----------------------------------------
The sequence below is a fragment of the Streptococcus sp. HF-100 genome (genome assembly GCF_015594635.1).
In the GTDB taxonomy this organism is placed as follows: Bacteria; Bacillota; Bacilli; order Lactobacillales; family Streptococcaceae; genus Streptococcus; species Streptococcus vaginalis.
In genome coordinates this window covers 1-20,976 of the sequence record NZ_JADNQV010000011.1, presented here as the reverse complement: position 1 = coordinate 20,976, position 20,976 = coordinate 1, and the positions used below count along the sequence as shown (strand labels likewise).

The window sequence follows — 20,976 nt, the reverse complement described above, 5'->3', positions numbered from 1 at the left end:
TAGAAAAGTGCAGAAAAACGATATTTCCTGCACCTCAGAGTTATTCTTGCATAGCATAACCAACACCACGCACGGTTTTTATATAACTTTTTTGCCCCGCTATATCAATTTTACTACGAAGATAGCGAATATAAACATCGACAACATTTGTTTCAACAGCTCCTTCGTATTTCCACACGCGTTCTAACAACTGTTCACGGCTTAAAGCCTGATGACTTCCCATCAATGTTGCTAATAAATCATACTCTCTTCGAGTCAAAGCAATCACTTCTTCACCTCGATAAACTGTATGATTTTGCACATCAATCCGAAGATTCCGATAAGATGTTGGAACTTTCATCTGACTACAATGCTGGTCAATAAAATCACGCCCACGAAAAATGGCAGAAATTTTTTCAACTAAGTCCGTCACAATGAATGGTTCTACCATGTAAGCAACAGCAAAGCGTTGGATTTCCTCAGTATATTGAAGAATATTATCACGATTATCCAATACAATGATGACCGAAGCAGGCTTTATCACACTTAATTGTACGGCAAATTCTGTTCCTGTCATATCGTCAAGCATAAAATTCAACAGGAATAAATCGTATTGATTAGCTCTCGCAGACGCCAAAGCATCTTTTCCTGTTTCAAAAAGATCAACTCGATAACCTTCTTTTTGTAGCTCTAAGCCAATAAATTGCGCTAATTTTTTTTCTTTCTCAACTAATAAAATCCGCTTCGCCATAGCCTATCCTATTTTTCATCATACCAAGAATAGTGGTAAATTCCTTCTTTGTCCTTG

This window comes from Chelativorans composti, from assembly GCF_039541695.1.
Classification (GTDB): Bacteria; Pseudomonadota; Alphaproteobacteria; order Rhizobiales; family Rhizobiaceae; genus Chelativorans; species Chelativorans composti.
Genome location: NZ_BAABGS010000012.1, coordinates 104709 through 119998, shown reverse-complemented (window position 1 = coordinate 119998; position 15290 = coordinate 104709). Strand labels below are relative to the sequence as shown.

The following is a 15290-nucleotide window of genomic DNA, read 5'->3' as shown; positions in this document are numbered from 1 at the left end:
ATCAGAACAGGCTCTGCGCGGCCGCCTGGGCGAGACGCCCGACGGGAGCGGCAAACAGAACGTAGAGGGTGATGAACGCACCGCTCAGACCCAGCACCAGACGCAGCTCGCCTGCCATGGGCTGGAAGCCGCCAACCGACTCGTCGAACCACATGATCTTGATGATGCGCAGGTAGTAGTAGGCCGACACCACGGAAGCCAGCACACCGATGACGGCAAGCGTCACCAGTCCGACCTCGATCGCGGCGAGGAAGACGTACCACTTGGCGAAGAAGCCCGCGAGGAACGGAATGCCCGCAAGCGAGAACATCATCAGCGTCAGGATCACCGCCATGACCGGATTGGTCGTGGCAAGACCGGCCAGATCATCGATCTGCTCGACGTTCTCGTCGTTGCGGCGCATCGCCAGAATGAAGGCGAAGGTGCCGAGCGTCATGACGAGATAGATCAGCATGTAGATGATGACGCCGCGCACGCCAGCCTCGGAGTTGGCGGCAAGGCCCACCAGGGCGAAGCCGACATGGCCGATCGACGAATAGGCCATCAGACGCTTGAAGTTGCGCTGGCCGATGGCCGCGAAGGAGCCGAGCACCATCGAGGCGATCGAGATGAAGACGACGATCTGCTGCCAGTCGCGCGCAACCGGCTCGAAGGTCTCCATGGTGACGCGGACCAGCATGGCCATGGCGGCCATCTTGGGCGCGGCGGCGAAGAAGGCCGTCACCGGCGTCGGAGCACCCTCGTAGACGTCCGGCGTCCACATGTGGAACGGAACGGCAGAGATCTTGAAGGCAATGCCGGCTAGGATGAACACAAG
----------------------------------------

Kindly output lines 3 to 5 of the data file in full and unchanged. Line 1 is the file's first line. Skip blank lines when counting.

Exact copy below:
In genome coordinates this window covers 1-20,976 of the sequence record NZ_JADNQV010000011.1, presented here as the reverse complement: position 1 = coordinate 20,976, position 20,976 = coordinate 1, and the positions used below count along the sequence as shown (strand labels likewise).

The window sequence follows — 20,976 nt, the reverse complement described above, 5'->3', positions numbered from 1 at the left end:
TAGAAAAGTGCAGAAAAACGATATTTCCTGCACCTCAGAGTTATTCTTGCATAGCATAACCAACACCACGCACGGTTTTTATATAACTTTTTTGCCCCGCTATATCAATTTTACTACGAAGATAGCGAATATAAACATCGACAACATTTGTTTCAACAGCTCCTTCGTATTTCCACACGCGTTCTAACAACTGTTCACGGCTTAAAGCCTGATGACTTCCCATCAATGTTGCTAATAAATCATACTCTCTTCGAGTCAAAGCAATCACTTCTTCACCTCGATAAACTGTATGATTTTGCACATCAATCCGAAGATTCCGATAAGATGTTGGAACTTTCATCTGACTACAATGCTGGTCAATAAAATCACGCCCACGAAAAATGGCAGAAATTTTTTCAACTAAGTCCGTCACAATGAATGGTTCTACCATGTAAGCAACAGCAAAGCGTTGGATTTCCTCAGTATATTGAAGAATATTATCACGATTATCCAATACAATGATGACCGAAGCAGGCTTTATCACACTTAATTGTACGGCAAATTCTGTTCCTGTCATATCGTCAAGCATAAAATTCAACAGGAATAAATCGTATTGATTAGCTCTCGCAGACGCCAAAGCATCTTTTCCTGTTTCAAAAAGATCAACTCGATAACCTTCTTTTTGTAGCTCTAAGCCAATAAATTGCGCTAATTTTTTTTCTTTCTCAACTAATAAAATCCGCTTCGCCATAGCCTATCCTATTTTTCATCATACCAAGAATAGTGGTAAATTCCTTCTTTGTCCTTG